A configuration stored in SQL Server stores both the property path and the value outside the package.

Create a user variable. When you add configurations to a package, you are basically exposing package properties and allowing them to be updated with a new value that comes from a file, table, environment variable, registry key or parent package variable. Package configurations are disabled by default, and have to be enabled on each package in which you want to use them. You can enable package configurations by choosing the Package Configurations option on the SSIS menu.
• Select Enable Package Configurations Option.
• Click on Add button.
You can choose the configuration type, which in this case is an XML configuration file. Then you have two options for providing the location of the configuration file.

• The first option is known as the direct method, where the path to the file is stored inside of the package definition. This option works fine if you don’t have to deploy the package to different machines, or if the path provided is valid on every machine the package will be deploy to.
• The second method is called indirect, where you can pick the name of a Windows environment variable that would hold the path to the configuration file. This method is ideal when you have to deploy packages to different servers, and when the location of the XML file is subject to change, since you would only need to change the value of the environment variable where the package is deployed. Notice that the environment variable must exist prior to creating the package configuration, and in some instances you may have to close and re-open the Business Intelligence Development Studio (BIDS) session in order to get the name of the environment variable in the dropdown list.
When you press the Finish button, the configuration file is created and you should be able to see a new entry in the package configuration organizer.

An XML configuration file has two parts. The header contains metadata about the file itself, like creator, the name and ID of the package that was used when creating the file, and the creation date and time. The configuration section is where the path to the properties being updated and the configuration values to be used are stored.
In this example, we decide to provide “Run-time value” as new value for the variable being configured. For that we open the file in a text editor and change the line:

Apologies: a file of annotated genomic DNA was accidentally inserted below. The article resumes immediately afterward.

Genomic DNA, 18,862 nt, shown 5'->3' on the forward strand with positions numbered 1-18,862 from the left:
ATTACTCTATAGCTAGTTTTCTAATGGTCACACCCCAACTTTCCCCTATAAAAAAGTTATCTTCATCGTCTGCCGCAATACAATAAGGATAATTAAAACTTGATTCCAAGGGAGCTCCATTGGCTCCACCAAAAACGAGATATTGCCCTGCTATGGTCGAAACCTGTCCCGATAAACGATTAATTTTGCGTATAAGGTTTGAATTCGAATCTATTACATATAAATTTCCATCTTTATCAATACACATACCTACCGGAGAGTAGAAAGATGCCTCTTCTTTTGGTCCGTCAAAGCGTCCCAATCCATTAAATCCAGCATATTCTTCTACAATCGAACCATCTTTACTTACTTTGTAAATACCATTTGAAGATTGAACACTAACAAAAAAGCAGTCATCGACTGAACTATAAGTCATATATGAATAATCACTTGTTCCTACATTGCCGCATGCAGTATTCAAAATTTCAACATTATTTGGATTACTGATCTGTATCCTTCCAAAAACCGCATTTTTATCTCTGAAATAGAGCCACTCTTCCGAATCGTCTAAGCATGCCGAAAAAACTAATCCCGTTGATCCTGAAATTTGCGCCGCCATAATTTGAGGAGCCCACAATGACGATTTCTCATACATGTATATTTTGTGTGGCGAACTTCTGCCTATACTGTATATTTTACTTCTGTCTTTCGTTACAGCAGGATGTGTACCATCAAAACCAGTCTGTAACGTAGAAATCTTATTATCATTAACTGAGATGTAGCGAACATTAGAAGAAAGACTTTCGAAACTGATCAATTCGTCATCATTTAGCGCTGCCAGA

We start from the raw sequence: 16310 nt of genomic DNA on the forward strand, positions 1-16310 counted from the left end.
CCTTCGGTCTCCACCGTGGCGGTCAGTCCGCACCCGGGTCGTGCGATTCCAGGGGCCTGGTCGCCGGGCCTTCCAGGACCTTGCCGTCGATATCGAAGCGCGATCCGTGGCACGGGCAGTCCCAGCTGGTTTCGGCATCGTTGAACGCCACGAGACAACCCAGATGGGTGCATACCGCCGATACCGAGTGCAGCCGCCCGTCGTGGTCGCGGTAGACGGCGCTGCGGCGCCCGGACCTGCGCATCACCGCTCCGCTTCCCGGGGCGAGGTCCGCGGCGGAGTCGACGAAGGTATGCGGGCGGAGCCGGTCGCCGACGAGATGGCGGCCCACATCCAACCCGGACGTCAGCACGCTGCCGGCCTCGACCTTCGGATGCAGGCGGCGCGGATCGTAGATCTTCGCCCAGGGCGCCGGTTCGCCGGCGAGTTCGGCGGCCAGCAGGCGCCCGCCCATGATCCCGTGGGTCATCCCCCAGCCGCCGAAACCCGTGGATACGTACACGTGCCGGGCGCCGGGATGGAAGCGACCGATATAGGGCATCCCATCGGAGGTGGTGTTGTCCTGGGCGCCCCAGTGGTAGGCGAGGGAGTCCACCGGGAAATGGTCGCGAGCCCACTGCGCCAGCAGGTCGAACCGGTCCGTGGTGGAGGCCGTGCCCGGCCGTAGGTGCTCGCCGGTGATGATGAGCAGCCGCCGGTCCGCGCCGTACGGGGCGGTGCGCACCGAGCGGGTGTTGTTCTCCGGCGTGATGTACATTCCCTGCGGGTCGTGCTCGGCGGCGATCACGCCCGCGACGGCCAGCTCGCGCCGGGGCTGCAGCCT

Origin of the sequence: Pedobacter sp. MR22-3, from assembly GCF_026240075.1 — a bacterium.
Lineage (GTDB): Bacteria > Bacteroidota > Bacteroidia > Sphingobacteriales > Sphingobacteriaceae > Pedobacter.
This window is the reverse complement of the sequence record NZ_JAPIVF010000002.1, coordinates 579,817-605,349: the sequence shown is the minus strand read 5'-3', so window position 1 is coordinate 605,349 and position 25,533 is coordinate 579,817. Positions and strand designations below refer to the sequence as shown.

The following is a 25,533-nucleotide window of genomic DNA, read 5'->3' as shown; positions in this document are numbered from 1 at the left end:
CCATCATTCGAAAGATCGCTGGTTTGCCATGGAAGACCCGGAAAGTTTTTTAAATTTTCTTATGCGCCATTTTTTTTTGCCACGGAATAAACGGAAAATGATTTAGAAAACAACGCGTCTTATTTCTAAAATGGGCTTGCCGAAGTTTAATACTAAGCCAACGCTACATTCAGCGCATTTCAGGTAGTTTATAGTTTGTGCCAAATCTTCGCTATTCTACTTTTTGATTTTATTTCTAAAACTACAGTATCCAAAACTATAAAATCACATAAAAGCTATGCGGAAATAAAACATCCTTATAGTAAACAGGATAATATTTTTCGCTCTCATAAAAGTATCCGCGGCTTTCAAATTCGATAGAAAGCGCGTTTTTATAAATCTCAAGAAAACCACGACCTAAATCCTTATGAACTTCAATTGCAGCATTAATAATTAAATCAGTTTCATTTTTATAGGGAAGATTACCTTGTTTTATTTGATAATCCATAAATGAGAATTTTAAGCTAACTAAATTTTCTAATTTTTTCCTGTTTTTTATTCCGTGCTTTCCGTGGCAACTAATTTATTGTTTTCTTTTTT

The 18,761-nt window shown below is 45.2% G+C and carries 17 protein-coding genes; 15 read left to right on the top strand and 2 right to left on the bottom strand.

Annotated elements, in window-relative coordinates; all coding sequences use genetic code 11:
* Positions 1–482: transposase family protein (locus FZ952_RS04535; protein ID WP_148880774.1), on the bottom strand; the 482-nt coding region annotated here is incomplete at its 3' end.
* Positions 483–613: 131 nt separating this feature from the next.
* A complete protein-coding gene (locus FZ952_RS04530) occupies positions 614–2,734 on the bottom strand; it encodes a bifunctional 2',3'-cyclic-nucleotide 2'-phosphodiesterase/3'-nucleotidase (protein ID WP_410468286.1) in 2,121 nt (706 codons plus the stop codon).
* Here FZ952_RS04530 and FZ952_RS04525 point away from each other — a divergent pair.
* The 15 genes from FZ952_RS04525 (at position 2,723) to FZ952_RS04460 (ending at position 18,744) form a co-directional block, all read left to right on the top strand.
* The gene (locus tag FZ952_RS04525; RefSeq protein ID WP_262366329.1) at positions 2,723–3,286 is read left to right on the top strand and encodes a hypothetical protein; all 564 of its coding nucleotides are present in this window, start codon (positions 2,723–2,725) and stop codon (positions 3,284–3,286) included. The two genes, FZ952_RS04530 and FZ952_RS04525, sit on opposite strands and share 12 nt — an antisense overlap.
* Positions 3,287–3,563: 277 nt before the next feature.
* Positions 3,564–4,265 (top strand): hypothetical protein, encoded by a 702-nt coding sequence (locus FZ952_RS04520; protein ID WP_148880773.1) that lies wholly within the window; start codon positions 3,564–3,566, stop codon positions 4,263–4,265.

During Development
Run-time value from config file

Environment Variable Configurations:
With this type of package configuration, you have to create an environment variable for each package property you intend to update, and place the configuration value as the value of the environment variable.
We have to choose the environment variable to be used from a drop down list and next it lets you choose which object property is going to be affected by the configuration we are creating.

Registry Entry Configurations:
This type will let us store the configuration values in Windows registry entries similar to environment variable configurations.
After we select a registry key configuration type from the dropdown list, we have to choose the method to be used. The first option is the direct method, where the wizard expects a valid registry key name that exists under the Windows registry HKEY_CURRENT_USER key. The second option is the indirect method, where you provide the name of an environment variable that in turns contains the registry key name to be used by the configuration. The indirect method gives you the flexibility to change the name of the registry key or to point to a different one by updating the environment variable value.
For Ex: If we want to use a registry key that exists directly under HKEY_CURRENT_USER,
Expected value is: SampleSSISProjConfig

If you create a registry key to be used by the configuration that is not directly under HKEY_CURRENT_USER key, as shown below, then the wizard expects this value: SampleSSISProjConfig\config1. Next we select the property object we want to update trough the configuration.